From the vault, a post-season analysis of last year's Tennessee-Alabama game:
To date, the Volunteer journey had taken them from lofty, pre-season fantasies of the Rose Bowl, quickly down to earth against UAB, and through the mire of a special teams debacle against Florida. They had squandered any momentum obtained from one of the greatest comeback victories in the history of college football against LSU by producing an efficient but boring win over Ole Miss. The penalty-plagued field position nightmare against Georgia for their second loss of the season to a team in their own division had placed them not so firmly at the edge of the precipice.
On the home front, the mood had not quite curdled, but it was beginning to sour. Tension between the Knoxville media and quarterback Rick Clausen was mounting, fullback Cory Anderson was being denied playing time because of his complaints about a lack of playing time, and Jason Allen was gone for the season.
Not exactly what we had planned. Instead of 5-0, the team was 3-2 and heading to Tuscaloosa to take on an archrival rising in the rankings with a bullet. The Crimson Tide would be the Vols' fourth opponent in six games that was ranked in the top 5 nationally, and they were looking for revenge against the neighborhood bully.
The game was really too close to call. John Pennington first picked the Vols, then changed his mind, primarily due to the wake up call the Tide received against Ole Miss the prior week and partly due to the fact that Vols hadn't played more than one good half of football in five games. John Harris of College Football News picked Alabama to win 21 to 20, but CFN itself picked UT to win 16-13. Subtract 10 from each score and switch the teams, and they'd have nailed it.
Adding to the always palpable hype this year was the fact that Phillip Fulmer had skipped the annual SEC Media Days in Alabama the prior season on the advice of his attorney and the personal jurisdiction implications of Pennoyer v. Neff and its progeny. Fulmer couldn't exactly phone this one in.
Imagine walking into a room full of people that detest you. Multiply that by a factor of 3,000, and you'll get a whiff of what Coach Fulmer will experience tomorrow when he jogs onto the field. Venom. Malice. Rancor.
Consider the table set.
The score should have been 17-6 (perhaps 17-3) or, at the worst, 9-6, UT. But unfortunately, it was worse than worst. If you think that's a logical impossibility, well, then you didn't see the game.
[The 1st half drive chart is over at the old site.]
Mistakes. Costly ones:
- Second drive, second and one at the `Bama nine yard line, and Gerald Riggs fumbles. Inside the ten and not even a measly field goal attempt.
- A muffed punt (identified as a fumble at mid-field on the 2nd half drive chart below) on `Bama's third drive of the second half at mid-field led to the Tide's first three points of the game:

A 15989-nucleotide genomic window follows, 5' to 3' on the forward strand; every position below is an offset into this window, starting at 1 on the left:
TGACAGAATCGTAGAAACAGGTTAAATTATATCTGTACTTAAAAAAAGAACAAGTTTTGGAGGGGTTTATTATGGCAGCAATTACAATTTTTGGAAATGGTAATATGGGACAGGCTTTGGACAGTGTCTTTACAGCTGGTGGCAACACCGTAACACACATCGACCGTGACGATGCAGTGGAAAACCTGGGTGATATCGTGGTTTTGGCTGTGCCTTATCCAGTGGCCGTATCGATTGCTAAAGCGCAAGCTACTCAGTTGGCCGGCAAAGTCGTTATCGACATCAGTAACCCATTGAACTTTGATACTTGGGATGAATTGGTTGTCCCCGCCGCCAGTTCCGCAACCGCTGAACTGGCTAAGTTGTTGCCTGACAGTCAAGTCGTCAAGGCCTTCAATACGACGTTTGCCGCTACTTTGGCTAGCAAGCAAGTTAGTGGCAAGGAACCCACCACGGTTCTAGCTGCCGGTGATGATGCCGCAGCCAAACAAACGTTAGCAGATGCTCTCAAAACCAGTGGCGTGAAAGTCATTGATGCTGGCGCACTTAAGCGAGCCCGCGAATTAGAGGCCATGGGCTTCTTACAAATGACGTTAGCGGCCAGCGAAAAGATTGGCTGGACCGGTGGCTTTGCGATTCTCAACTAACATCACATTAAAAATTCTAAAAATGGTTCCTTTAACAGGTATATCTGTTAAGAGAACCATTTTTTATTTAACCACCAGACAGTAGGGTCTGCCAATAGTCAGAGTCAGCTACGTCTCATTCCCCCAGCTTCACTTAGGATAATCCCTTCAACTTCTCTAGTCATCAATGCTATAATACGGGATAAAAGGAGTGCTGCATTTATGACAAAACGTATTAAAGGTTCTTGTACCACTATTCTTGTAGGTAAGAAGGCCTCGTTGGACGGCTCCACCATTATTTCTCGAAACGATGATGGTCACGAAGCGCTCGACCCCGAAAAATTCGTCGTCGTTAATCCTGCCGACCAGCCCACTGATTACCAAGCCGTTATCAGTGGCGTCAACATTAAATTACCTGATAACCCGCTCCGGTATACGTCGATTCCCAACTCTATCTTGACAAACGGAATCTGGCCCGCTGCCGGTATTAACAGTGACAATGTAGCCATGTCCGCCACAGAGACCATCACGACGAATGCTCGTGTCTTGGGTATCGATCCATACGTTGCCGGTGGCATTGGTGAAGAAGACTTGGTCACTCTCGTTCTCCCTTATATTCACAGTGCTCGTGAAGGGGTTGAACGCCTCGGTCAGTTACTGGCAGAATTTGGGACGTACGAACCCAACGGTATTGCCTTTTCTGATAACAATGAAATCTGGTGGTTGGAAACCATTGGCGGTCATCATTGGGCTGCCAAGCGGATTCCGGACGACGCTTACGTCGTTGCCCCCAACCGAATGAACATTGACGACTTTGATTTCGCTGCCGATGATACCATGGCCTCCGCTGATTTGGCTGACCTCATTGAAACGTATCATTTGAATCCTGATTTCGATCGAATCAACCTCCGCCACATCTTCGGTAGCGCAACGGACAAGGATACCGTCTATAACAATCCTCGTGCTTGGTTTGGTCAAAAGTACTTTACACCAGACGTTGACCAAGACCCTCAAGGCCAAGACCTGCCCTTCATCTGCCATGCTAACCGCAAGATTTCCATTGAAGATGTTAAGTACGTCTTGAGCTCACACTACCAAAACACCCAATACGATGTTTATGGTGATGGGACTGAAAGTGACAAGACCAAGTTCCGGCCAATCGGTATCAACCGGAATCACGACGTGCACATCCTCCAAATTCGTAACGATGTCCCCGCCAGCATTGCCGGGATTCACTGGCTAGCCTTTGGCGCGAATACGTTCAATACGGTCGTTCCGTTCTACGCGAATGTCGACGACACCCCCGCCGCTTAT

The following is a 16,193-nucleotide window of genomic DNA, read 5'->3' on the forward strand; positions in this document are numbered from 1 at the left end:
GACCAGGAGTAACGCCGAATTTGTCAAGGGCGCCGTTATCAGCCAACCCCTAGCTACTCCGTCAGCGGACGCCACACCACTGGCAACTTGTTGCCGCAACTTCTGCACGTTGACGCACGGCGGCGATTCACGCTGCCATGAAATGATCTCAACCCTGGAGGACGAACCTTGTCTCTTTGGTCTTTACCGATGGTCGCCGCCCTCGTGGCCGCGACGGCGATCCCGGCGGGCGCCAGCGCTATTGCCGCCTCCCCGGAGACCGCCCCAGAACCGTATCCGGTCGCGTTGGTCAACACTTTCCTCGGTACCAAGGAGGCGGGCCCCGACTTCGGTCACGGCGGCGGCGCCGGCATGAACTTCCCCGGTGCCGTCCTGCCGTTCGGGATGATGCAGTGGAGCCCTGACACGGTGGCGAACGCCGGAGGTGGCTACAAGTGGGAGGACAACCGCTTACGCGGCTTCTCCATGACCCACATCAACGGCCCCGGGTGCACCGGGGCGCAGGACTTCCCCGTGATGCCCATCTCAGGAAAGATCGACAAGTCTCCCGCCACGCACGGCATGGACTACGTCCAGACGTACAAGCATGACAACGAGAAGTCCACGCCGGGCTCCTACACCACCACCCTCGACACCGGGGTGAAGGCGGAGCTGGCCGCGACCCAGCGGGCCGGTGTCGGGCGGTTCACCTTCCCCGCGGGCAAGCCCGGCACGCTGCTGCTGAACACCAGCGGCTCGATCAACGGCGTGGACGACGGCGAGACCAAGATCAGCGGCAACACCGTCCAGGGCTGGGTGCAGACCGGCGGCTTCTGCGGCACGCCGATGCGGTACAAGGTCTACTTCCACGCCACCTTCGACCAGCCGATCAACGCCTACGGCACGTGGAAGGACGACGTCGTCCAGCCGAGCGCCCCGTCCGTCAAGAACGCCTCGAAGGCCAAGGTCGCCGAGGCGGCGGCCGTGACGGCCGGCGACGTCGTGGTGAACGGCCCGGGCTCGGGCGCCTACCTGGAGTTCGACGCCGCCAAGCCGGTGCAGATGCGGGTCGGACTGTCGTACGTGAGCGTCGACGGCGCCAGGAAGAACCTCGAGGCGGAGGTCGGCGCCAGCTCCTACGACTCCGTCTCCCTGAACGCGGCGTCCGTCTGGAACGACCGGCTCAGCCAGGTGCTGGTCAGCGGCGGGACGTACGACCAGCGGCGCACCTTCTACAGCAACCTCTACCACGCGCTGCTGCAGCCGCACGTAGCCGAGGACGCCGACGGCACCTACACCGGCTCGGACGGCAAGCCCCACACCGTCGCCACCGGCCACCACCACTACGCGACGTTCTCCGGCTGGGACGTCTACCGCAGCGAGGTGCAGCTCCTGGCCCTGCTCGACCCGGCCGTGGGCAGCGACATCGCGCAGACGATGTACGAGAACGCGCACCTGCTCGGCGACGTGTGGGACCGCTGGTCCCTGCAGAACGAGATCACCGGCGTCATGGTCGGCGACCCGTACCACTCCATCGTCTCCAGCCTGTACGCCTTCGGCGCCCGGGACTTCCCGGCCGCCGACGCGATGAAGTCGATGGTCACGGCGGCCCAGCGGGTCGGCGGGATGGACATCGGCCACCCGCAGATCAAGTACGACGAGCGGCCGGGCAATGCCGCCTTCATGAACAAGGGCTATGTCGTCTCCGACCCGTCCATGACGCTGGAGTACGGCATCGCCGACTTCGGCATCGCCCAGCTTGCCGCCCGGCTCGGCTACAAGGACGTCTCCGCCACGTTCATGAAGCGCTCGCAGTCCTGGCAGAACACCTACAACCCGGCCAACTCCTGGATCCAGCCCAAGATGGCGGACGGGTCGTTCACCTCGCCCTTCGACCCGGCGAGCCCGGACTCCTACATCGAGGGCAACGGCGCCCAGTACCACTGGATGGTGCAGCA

[The 2nd half drive chart is over at the old site.]
And then, The Drive, in the words of GoVolsXtra's Mike Griffith:
On first down at the 3, tight end Justin Reed raised out of his stance early. The penalty led to a spot at the 9, still first down.
Arian Foster was dropped a yard behind the line of scrimmage on the next play, setting up a second-and-goal.
Rick Clausen, scrambling right, appeared to have enough room to run close to the end zone, if not in it. Instead, Clausen chose to throw the ball away - from beyond the line of scrimmage - and UT was penalized another 5 yards and a loss of down.
Facing third-and-goal at the 15, offensive coordinator Randy Sanders called for a screen to fullback Cory Anderson. Anderson sprinted hard for the end zone, but Alabama linebacker Roman Harper got his helmet on the ball. Anderson fell forward as the ball squirted out of his hands and out of the back of the end zone, giving the Tide the ball back at the 20.
Meanwhile, left guard Rob Smith lay writhing on the ground with a rib contusion. The severity of the injury is not known.
"It was like a series of bad dreams,'' Sears said.
The UT defense finally buckled and allowed the Tide to drive 63 yards for the game-winning field goal with 13 seconds to play.
Gerald Riggs suffering a season-ending injury was just the icing on the cake.
The fall out was not good. John Pennington said that Tennessee's Parade All-Americans looked like Tarzan and played like Jane. Fans started bailing out.
In the aftermath, Scout.com's Jeffrey Stewart penned the line of the season:
Defending Tennessee's offense is like encountering a drunk on a shooting spree with a high-powered rifle: you know he will do more damage accidentally than he will intentionally, and if you patiently keep your distance he will eventually shoot himself.
The Vols were now more than just mostly dead; they were really most sincerely dead.
And it would only get worse. Steve Spurrier was returning to Neyland Stadium the next week.